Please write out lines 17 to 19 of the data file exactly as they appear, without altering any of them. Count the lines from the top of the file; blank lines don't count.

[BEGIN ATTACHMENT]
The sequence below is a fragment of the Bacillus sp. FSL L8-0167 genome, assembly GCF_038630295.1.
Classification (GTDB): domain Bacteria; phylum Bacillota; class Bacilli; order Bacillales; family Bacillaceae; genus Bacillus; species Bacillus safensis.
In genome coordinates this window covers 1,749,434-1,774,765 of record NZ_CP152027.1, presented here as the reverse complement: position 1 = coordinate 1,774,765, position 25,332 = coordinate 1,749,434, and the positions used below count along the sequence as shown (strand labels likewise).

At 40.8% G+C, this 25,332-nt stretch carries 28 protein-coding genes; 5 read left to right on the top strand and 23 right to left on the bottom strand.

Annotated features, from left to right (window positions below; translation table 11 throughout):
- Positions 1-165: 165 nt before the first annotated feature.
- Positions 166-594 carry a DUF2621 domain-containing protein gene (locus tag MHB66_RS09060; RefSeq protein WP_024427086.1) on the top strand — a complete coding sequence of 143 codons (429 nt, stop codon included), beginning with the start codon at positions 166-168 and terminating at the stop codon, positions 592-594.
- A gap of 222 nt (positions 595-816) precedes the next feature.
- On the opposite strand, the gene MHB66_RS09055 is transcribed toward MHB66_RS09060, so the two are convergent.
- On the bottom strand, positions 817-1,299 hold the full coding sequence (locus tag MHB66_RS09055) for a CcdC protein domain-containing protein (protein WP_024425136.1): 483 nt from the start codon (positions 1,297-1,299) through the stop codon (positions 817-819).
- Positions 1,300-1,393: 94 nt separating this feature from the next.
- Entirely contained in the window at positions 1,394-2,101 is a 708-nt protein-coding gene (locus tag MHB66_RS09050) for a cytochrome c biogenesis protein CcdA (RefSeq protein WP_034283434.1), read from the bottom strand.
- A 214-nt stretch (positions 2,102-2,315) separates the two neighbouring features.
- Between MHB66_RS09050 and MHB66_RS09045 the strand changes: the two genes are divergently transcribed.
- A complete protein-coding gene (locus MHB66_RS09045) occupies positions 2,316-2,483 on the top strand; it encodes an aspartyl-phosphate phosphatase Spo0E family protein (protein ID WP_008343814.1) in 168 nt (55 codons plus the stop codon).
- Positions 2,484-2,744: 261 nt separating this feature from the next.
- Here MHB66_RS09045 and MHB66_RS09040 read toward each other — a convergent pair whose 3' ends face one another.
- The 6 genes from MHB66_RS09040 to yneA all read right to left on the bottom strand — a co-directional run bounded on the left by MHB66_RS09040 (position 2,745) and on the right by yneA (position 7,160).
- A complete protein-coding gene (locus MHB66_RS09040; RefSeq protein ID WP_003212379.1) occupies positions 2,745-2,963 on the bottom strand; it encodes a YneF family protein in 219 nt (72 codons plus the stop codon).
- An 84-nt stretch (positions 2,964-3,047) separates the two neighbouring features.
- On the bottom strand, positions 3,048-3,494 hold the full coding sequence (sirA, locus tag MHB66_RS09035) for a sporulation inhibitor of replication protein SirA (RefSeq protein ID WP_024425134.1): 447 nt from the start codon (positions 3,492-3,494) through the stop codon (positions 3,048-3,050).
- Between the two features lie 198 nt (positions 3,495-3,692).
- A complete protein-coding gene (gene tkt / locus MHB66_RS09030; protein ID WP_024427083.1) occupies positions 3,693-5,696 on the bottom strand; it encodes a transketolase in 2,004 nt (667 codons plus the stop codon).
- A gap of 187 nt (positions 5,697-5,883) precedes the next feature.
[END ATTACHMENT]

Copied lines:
- Here MHB66_RS09045 and MHB66_RS09040 read toward each other — a convergent pair whose 3' ends face one another.
- The 6 genes from MHB66_RS09040 to yneA all read right to left on the bottom strand — a co-directional run bounded on the left by MHB66_RS09040 (position 2,745) and on the right by yneA (position 7,160).
- A complete protein-coding gene (locus MHB66_RS09040; RefSeq protein ID WP_003212379.1) occupies positions 2,745-2,963 on the bottom strand; it encodes a YneF family protein in 219 nt (72 codons plus the stop codon).